Salt Security: API Attack Traffic Up 348 Percent

Application programming interface (API) security firm Salt Security released the “Salt Labs State of API Security Report, Q3 2021.” This edition – which was compiled six months after its inaugural report – revealed a series of “significant” challenges in addressing API security. Of note, all Salt customers experienced application program interface attacks, with security topping the list of top API program concerns and “few” confident they can identify and stop an API strike.

Salt’s data concluded a 141 percent uptick in API traffic, with attack traffic increasing 348 percent over the same period, with an average 12.22 million attack calls per month (June 2021).

Meanwhile, organizations tended to use APIs over the year for: platform or system integration (61 percent), digital transformation (52 percent) standardizing or improving app and software development efficiency (47 percent). More troublingly, 64 percent of those surveyed delayed an application rollout due to API security concerns. Top causes for such distress included: lack of pre-production security (26 percent), inadequately addressed runtime security (20 percent) and not driving enough observability and control (14 percent).

Still, security remains the leading concern in API programs, with nearly 50 percent attempt to identify API attackers via a web application firewall or API gateway, with an additional 12 percent admitting they have “no way” to identify such an attack. More troublingly, 62 percent of companies have either no strategy or a basic program in place concerning API security.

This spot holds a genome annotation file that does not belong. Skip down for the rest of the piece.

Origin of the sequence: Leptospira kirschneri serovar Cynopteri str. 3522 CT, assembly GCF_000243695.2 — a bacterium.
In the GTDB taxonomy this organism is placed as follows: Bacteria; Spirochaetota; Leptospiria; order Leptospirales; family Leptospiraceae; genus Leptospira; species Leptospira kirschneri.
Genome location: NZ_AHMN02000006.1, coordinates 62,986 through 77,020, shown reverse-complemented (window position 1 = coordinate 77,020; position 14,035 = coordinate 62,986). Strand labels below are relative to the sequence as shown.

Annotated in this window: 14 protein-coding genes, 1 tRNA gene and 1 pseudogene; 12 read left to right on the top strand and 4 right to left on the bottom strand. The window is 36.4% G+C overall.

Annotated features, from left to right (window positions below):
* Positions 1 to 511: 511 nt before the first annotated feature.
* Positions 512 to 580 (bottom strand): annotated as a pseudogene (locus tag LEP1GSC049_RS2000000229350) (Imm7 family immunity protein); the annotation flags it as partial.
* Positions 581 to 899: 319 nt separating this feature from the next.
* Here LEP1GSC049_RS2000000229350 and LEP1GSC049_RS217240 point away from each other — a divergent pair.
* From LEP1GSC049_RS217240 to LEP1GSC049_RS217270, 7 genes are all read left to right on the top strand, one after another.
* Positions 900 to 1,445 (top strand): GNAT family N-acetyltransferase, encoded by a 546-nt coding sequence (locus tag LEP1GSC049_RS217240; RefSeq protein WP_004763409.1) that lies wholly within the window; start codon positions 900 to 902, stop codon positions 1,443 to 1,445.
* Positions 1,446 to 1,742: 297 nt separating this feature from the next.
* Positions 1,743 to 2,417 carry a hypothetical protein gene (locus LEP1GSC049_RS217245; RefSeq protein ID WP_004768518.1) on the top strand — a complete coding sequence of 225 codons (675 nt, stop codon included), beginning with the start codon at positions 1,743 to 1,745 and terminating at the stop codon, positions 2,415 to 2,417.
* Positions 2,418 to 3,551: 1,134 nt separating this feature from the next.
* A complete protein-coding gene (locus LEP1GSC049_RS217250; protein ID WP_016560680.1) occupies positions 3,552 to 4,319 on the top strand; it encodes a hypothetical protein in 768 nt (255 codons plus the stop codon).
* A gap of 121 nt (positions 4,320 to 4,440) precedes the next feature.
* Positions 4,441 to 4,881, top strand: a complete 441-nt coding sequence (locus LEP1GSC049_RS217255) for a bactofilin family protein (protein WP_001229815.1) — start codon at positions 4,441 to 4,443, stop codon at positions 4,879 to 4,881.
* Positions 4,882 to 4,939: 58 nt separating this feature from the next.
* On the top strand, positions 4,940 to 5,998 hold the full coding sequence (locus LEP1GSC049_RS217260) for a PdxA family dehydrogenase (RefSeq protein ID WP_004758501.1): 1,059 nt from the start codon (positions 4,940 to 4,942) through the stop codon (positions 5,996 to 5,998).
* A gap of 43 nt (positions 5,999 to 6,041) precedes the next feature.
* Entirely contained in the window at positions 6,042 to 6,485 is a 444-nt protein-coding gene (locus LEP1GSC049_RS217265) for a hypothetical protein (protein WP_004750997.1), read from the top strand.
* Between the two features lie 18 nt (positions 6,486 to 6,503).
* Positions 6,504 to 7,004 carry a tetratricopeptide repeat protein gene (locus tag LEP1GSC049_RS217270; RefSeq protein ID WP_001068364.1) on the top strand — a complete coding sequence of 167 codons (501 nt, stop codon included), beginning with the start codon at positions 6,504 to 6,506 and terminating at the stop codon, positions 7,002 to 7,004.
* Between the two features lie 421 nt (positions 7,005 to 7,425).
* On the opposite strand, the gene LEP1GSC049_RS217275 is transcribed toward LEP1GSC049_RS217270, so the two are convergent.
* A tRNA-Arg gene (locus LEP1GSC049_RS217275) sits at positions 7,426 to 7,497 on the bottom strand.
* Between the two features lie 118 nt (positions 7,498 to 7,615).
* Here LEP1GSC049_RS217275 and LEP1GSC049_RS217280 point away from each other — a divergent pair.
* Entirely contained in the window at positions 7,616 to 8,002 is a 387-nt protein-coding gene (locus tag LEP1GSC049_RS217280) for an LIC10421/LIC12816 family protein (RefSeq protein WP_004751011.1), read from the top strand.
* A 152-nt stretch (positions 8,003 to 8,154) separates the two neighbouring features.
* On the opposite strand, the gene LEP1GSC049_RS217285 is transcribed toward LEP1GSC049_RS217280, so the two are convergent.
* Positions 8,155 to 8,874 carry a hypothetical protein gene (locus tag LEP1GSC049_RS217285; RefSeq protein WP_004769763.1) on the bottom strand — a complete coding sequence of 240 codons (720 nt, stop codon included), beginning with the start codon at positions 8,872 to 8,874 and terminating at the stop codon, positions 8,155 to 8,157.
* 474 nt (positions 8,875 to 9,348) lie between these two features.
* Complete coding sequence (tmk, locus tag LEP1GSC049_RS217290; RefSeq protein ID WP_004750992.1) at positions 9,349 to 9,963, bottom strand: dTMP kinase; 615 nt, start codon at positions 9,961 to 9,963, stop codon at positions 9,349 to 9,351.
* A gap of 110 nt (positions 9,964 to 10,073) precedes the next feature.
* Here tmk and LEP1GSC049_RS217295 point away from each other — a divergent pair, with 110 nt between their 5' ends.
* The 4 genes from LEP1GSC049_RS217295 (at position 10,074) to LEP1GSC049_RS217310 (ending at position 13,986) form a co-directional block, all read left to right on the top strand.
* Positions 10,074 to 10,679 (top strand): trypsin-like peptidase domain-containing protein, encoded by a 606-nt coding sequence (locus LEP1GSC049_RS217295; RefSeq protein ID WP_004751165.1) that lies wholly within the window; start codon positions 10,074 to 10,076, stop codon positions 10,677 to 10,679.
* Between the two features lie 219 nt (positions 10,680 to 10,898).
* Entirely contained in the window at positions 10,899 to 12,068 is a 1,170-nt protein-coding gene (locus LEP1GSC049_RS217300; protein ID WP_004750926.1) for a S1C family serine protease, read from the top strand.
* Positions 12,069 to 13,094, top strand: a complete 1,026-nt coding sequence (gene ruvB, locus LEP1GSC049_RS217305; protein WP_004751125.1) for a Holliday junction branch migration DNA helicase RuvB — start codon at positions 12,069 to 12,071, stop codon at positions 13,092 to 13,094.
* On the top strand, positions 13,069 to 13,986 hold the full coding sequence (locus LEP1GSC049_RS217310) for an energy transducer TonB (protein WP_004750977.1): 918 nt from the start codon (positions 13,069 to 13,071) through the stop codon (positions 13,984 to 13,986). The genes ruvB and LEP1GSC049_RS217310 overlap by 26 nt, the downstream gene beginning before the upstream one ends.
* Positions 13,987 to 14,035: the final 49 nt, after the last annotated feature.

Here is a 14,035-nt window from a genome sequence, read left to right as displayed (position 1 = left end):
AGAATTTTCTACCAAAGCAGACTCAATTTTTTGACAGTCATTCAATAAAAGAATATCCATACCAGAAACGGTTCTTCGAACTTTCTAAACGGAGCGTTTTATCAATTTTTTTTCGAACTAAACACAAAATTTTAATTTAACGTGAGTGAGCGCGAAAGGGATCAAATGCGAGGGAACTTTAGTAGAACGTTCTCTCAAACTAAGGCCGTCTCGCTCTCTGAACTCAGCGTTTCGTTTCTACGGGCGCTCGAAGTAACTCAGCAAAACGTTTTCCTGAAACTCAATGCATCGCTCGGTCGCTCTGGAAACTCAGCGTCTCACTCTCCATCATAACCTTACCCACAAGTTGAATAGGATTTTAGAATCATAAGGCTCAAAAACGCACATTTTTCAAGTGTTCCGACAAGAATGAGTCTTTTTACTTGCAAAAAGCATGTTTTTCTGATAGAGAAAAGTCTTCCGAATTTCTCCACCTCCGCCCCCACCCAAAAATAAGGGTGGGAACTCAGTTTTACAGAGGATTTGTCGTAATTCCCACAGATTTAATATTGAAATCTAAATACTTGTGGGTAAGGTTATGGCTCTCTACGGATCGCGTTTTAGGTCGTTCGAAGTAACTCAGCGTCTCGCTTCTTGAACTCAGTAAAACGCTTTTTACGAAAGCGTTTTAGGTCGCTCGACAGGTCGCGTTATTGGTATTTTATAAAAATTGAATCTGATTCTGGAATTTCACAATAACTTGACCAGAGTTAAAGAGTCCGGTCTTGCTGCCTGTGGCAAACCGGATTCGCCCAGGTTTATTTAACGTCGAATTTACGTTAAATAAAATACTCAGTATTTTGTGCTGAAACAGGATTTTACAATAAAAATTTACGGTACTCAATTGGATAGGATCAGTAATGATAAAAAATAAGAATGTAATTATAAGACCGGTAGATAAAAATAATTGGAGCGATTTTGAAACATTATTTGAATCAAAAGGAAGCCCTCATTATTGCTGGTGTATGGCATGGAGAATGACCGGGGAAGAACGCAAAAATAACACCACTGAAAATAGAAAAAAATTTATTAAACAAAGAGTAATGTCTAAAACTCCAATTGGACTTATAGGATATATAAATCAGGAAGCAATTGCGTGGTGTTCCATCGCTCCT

Only 39 percent of organizations – which listed “dozens” of APIs in production – have more than a “basic” security strategy for their API program, with over 25 percent having none whatsovever. Top excuses included lack of resources and personnel (30 percent) and budget constraints (24 percent).

Additional statistics included:

  • “Zombie APIs” listed as top concern for 40 percent of respondents, tripling those worried about account takeover.
  • 85 percent doubting API inventory completeness and lacking confidence as to which APIs expose sensitive data.
  • 55 percent citing runtime protection as a top priority.

The report also highlighted changes to approaches to API security, with 33 percent citing security as a primary reason for partnering with peers, 9 percent seeing no change in how security teams conduct their work around API security requirements. Regarding how API security is creating change in security practices, 34 percent pointed to the need to collaborate more with DevOps teams, and an additional 34 percent noting that security engineers are getting embedded within DevOps teams.

Data was collected from 200 security, application and DevOps professionals, as well as anonymized and aggregated empirical data from Salt Security customers, obtained via Salt’s API Protection Platform.